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If you have a tank with inert substrate (i.e. sand or gravel), then you *DO* want KH to help keep the pH stable. This may be even more important if you might be using anything that could cause pH swings - i.e. CO2.

HOWEVER, tanks with buffering substrates (i.e. substrates meant to lower pH) use acids instead to keep the pH stable and low. Adding KH into these tanks can cause unstable parameters as the substrate absorbs KH and releases acids (tannic, humic, fulvic...)


When it comes to Neocaridina, stability is recommended over chasing "ideal" parameters... unless of course the shrimp simply aren't thriving for a specific reason... i.e. GH too low, temps too high, etc.



When it comes to Caridina species... now, that'll depend on your Caridina... they could live in extremely soft water (0-3 KH, 0-3 GH) to extremely hard water. (saltwater...) Some might live in both! Depending on life stage of the shrimp. (i.e. amanos, bamboo shrimp, and?) Certain "strains" (not species, but 'type') may live "okay" in high pH water but there will be limited to no breeding and/or offspring survival unless the pH is low.


In short, there's a lot of variables!
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post #8 of 9 (permalink) Old 07-21-2020, 09:25 PM Thread Starter
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Quote:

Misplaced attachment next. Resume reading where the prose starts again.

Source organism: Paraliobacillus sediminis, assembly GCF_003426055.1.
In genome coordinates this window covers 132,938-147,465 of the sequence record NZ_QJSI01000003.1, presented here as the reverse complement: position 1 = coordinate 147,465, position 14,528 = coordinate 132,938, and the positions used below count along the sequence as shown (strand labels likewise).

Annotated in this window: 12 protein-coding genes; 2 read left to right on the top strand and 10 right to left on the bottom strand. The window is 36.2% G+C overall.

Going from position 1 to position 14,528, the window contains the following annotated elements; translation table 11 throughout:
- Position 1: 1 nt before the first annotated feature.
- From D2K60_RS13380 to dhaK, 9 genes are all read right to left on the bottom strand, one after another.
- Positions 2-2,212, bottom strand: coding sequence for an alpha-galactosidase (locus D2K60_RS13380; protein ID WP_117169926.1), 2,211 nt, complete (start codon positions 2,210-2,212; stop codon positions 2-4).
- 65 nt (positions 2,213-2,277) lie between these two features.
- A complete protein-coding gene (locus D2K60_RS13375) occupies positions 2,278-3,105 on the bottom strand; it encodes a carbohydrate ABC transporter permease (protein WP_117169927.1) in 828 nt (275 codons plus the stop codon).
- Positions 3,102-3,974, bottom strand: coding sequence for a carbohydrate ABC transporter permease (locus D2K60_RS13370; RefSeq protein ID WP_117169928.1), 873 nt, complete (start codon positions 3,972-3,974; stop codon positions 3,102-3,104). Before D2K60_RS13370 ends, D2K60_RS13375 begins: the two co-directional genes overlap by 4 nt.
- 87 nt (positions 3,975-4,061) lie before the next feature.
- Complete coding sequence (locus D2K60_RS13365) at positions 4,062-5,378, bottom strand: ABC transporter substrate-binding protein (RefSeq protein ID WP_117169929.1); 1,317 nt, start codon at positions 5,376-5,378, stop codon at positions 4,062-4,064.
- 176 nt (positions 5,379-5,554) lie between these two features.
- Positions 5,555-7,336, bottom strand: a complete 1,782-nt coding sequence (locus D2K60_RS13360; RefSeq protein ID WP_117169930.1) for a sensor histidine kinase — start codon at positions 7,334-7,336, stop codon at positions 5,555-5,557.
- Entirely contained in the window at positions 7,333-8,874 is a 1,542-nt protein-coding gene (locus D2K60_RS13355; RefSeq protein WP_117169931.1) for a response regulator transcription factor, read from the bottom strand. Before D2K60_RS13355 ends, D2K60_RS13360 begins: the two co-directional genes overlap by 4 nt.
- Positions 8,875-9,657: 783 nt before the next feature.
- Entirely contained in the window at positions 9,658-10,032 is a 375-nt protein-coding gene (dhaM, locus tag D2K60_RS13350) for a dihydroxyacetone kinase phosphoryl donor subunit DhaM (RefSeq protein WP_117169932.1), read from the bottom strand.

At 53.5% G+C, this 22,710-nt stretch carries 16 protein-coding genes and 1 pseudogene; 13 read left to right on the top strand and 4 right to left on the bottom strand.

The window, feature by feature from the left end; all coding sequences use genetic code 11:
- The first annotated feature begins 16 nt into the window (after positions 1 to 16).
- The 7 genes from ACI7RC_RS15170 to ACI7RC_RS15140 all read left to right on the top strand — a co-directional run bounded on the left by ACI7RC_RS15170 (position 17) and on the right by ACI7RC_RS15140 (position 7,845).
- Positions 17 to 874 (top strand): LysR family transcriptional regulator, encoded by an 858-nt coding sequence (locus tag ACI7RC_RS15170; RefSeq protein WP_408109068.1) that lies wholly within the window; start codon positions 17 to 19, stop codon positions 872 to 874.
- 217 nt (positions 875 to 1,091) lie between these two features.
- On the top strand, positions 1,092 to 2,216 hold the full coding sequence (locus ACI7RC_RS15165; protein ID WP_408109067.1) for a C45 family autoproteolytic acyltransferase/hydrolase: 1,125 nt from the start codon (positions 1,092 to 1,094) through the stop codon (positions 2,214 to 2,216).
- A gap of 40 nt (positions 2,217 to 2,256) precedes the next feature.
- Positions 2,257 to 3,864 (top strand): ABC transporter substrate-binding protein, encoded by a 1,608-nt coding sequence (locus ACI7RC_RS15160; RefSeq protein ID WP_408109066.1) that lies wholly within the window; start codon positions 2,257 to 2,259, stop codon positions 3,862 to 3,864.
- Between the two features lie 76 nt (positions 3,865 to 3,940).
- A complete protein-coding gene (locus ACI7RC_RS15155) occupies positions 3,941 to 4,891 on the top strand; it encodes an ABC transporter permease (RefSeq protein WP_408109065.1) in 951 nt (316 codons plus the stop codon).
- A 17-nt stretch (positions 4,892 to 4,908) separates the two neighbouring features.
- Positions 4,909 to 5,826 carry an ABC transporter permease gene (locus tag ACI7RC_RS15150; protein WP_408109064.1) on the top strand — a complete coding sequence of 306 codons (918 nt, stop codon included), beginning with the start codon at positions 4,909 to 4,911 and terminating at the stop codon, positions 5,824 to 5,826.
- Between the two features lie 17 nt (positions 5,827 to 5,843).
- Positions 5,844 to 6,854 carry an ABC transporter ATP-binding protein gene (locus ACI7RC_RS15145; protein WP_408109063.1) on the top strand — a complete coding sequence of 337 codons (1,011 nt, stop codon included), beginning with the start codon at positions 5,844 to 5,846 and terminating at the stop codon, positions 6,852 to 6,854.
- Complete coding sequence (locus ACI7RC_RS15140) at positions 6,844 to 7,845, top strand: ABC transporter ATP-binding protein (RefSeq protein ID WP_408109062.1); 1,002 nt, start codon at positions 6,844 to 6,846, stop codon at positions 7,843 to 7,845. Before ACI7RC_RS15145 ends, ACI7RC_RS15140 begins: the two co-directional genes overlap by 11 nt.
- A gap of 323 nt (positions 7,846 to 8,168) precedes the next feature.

Originally Posted by Zoidburg View Post
If you have a tank with inert substrate (i.e. sand or gravel), then you *DO* want KH to help keep the pH stable. This may be even more important if you might be using anything that could cause pH swings - i.e. CO2.

HOWEVER, tanks with buffering substrates (i.e. substrates meant to lower pH) use acids instead to keep the pH stable and low. Adding KH into these tanks can cause unstable parameters as the substrate absorbs KH and releases acids (tannic, humic, fulvic...)


When it comes to Neocaridina, stability is recommended over chasing "ideal" parameters... unless of course the shrimp simply aren't thriving for a specific reason... i.e. GH too low, temps too high, etc.



When it comes to Caridina species... now, that'll depend on your Caridina... they could live in extremely soft water (0-3 KH, 0-3 GH) to extremely hard water. (saltwater...) Some might live in both! Depending on life stage of the shrimp. (i.e. amanos, bamboo shrimp, and?) Certain "strains" (not species, but 'type') may live "okay" in high pH water but there will be limited to no breeding and/or offspring survival unless the pH is low.


In short, there's a lot of variables!
Thanks! I see a lot of folks keeping neos in high tech tanks with aquasoil, which inevitably means the PH is <7. Is that acceptable for neos, assuming appropriate acclimation and maintained parameter stability? I've heard neos are more tolerant of fert dosing and that is why they are preferred in higher tech setups.
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post #9 of 9 (permalink) Old 07-22-2020, 03:02 AM
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Tigers could work in high tech tanks as well as some other fancy Caridina.


But yes... Neos are considered "hardier". I've had "better luck" with Caridina (YKK to be specific) than I have had with Neos... which isn't saying much, since I just suck at keeping shrimp!